In the continuing campaign for the mantle of America’s Worst Governor, Florida’s Rick Scott and Louisiana’s Bobby Jindal became the first of their peers to put aside coy equivocation and flatly say they would oppose implementation of the Affordable Care Act’s Medicaid expansion provisions.
A statement on Scott’s official web page indicates that Florida just can’t afford the deal that health experts have almost universally called “impossible to turn down:”
[E]ven though the federal government has promised to initially pay 100% of the increase in Medicaid payments for the first three years of ObamaCare, the burden increasingly shifts to Florida taxpayers in future years.
Yeah, all the way to 10% of the costs. What a back-breaker! Where would a guy like Scott come up with money for corporate “economic development” subsidies and private-school vouchers?
Meanwhile, Bobby Jindal went over the brink on “Meet the Press” yesterday:
Every governor’s got two critical decisions to make….One is do we set up these exchanges. And, secondly, do we expand Medicaid. And, no, in Louisiana, we’re not doing either one of those things.
The reality is that pols like Scott and Jindal are using the supposed fiscal burden of the Medicaid expansion—or of any move towards covering the uninsured—as a fig leaf for their ideological opposition to the very idea. If the feds were offering to pay 100% of the cost, or 110% of the cost, the answer would be the same.
I know, I know, it’s widely thought to be incontrovertible that logic, pressure from providers, and the sheer idiocy of states with stingy Medicaid programs turning down a massive redistribution of resources in their favor, will all convince Republican governors to go along with the Medicaid expansion after they kick and scream for the benefit of “the base.” Perhaps that’s true, and that the rhetoric is the latter-day equivalent of the “massive resistance” southern lawmakers pledged to wage against the federally-imposed demise of Jim Crow.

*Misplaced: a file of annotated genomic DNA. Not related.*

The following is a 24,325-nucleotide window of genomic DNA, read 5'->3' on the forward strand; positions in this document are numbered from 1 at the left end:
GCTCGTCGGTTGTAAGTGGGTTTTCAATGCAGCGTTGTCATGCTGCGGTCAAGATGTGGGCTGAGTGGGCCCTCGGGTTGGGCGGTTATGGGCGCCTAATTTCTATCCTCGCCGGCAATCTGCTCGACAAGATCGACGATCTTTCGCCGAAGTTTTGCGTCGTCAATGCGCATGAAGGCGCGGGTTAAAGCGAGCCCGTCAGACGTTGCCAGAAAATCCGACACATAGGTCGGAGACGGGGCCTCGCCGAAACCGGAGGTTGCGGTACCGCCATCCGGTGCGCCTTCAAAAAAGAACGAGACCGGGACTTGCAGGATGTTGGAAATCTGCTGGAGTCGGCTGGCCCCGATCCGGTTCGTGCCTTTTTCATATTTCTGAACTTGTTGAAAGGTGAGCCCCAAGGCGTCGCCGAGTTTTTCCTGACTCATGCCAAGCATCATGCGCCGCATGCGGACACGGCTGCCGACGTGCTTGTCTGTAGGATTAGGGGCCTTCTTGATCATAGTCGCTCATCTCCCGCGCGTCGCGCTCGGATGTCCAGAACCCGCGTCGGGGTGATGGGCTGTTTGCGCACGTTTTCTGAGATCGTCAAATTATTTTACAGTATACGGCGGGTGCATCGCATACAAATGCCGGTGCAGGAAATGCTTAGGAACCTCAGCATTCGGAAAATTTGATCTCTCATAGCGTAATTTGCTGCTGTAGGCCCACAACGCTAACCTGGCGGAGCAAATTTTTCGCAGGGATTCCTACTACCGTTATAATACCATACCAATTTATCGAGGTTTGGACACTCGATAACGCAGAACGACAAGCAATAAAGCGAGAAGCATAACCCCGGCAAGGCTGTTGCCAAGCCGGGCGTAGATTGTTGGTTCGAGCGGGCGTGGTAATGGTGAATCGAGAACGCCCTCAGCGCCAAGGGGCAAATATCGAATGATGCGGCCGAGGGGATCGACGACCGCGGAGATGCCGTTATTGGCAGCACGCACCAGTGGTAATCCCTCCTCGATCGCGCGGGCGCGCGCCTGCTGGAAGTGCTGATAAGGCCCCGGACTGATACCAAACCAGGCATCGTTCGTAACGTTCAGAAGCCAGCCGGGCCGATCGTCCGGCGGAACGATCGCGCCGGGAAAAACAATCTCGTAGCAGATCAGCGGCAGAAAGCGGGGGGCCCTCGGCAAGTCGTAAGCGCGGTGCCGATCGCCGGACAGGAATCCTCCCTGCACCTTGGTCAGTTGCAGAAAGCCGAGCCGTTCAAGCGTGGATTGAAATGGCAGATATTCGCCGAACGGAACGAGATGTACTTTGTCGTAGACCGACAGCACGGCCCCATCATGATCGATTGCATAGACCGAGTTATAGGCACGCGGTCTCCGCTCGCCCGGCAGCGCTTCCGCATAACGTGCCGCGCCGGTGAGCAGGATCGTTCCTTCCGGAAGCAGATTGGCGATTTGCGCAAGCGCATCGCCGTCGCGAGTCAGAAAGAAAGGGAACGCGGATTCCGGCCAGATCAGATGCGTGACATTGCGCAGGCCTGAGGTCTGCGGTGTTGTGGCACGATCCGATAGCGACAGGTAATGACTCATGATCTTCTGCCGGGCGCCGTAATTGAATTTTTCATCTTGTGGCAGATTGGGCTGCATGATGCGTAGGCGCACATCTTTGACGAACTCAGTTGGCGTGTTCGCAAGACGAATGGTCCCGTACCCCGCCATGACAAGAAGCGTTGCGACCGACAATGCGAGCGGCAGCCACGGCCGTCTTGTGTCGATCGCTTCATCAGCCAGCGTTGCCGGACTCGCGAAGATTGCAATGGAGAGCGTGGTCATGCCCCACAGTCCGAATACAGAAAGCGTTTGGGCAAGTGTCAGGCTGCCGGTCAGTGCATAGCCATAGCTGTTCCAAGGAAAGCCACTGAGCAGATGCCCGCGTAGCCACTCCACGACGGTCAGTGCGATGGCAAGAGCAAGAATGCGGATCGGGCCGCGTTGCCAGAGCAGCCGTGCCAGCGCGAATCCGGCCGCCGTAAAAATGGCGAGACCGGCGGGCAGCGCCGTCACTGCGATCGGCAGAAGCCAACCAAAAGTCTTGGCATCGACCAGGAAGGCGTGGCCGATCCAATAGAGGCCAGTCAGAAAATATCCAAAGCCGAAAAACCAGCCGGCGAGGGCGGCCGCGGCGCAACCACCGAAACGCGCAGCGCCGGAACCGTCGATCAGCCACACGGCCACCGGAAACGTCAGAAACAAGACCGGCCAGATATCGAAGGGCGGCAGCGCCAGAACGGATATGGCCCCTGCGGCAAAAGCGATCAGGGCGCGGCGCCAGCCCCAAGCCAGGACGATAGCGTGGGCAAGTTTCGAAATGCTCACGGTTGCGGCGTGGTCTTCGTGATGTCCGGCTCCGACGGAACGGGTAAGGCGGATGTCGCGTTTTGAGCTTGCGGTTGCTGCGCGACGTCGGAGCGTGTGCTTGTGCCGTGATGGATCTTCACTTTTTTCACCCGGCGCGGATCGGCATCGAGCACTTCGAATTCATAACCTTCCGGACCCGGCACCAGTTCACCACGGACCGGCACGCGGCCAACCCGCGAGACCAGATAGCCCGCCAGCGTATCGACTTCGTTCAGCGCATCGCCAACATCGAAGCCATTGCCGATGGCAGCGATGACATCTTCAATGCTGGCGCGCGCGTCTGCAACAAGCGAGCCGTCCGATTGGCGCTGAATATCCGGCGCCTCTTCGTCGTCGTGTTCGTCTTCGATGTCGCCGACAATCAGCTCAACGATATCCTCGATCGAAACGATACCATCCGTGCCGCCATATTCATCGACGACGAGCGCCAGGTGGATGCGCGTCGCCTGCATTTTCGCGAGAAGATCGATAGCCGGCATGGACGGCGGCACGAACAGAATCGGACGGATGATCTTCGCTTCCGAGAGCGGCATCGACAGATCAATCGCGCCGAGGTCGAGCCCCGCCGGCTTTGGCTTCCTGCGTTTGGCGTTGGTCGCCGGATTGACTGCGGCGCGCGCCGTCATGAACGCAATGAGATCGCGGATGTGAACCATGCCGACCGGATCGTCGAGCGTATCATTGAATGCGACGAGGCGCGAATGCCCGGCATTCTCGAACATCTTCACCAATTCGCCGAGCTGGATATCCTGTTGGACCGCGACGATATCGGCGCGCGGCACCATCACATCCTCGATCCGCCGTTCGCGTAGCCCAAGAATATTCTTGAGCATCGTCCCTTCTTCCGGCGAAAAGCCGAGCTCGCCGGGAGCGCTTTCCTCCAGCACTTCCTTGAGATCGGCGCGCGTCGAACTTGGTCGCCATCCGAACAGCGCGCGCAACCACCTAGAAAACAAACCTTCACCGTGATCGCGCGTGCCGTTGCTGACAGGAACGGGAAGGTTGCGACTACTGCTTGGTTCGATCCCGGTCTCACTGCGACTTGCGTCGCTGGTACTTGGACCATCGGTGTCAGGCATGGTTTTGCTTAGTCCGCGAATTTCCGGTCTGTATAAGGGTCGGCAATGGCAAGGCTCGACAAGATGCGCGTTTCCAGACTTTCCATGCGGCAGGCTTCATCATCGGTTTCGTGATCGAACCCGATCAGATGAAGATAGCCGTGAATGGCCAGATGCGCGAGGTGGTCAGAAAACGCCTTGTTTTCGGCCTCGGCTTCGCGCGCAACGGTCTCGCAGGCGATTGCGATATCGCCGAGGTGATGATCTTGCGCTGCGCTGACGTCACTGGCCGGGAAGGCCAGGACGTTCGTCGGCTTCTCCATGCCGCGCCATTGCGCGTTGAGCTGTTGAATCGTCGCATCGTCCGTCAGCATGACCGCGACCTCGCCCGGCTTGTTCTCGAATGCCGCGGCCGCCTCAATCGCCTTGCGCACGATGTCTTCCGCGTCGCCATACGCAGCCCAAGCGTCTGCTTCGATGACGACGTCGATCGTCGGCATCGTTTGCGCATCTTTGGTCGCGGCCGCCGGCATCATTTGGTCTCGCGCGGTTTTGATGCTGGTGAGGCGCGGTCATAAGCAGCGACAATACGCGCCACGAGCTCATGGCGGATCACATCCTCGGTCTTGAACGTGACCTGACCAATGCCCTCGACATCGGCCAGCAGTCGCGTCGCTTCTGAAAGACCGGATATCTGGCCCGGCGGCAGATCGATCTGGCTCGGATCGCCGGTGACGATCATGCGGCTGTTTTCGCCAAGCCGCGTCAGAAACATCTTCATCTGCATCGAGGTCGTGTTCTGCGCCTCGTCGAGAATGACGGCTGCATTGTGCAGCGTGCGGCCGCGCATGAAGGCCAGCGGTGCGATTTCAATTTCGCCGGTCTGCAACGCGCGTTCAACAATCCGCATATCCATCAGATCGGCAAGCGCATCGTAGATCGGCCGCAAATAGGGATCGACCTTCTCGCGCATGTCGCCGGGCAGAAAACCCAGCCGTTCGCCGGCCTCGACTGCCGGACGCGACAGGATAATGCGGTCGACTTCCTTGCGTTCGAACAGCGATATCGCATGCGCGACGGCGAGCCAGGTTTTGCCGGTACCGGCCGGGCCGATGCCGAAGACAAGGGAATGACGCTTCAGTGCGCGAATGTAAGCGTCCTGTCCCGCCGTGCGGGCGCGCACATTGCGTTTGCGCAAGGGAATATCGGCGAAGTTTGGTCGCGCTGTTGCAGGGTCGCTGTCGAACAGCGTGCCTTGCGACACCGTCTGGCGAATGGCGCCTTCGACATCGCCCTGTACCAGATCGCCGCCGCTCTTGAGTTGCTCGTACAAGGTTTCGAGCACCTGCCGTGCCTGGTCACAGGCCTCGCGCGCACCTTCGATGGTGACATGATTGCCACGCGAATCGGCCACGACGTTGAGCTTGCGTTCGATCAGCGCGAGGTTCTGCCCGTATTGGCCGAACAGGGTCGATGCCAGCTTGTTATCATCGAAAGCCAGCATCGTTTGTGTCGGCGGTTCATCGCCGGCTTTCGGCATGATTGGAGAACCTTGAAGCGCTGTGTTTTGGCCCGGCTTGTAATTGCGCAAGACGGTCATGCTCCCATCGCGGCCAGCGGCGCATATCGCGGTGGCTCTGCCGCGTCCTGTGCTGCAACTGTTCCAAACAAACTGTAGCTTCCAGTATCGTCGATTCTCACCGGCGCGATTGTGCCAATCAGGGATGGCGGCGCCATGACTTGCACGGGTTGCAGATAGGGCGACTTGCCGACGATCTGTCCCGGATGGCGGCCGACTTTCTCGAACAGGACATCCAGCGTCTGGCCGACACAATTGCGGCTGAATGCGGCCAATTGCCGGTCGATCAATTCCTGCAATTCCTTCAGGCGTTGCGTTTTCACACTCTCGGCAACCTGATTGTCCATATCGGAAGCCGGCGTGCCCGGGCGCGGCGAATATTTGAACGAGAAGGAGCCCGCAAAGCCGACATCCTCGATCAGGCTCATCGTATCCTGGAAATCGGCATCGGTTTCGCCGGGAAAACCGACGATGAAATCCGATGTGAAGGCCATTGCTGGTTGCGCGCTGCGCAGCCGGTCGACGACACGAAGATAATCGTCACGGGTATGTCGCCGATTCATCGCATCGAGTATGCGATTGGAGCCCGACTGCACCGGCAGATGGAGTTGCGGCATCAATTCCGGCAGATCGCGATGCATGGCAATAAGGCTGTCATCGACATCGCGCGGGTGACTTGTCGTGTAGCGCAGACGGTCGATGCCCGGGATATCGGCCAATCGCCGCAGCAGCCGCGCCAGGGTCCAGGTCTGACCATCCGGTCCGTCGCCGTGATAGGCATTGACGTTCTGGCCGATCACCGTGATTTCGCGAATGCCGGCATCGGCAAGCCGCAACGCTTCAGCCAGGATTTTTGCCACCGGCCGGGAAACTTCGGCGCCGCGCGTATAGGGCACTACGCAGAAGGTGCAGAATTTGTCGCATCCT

But as the civil rights precedent showed, the competitive pressure of demagoguery is sometimes a lot more powerful than the “business logic” of going along with a more rational course of action. Now that Scott and Jindal have thrown down the gauntlet, can Nikki Haley or Scott Walker or Rick Perry or Sam Brownback be far behind?
This is of more than academic interest since the design of ACA really does depend on Medicaid expansion. In states where Medicaid fails to cover those under the federal poverty line, there are potentially millions of people who will not qualify for the subsidies available to higher-income families participating in the health exchanges.
So anyone who cares about covering the uninsured would be well advised not to count on hospital lobbyists to bring Republican state lawmakers to their senses.
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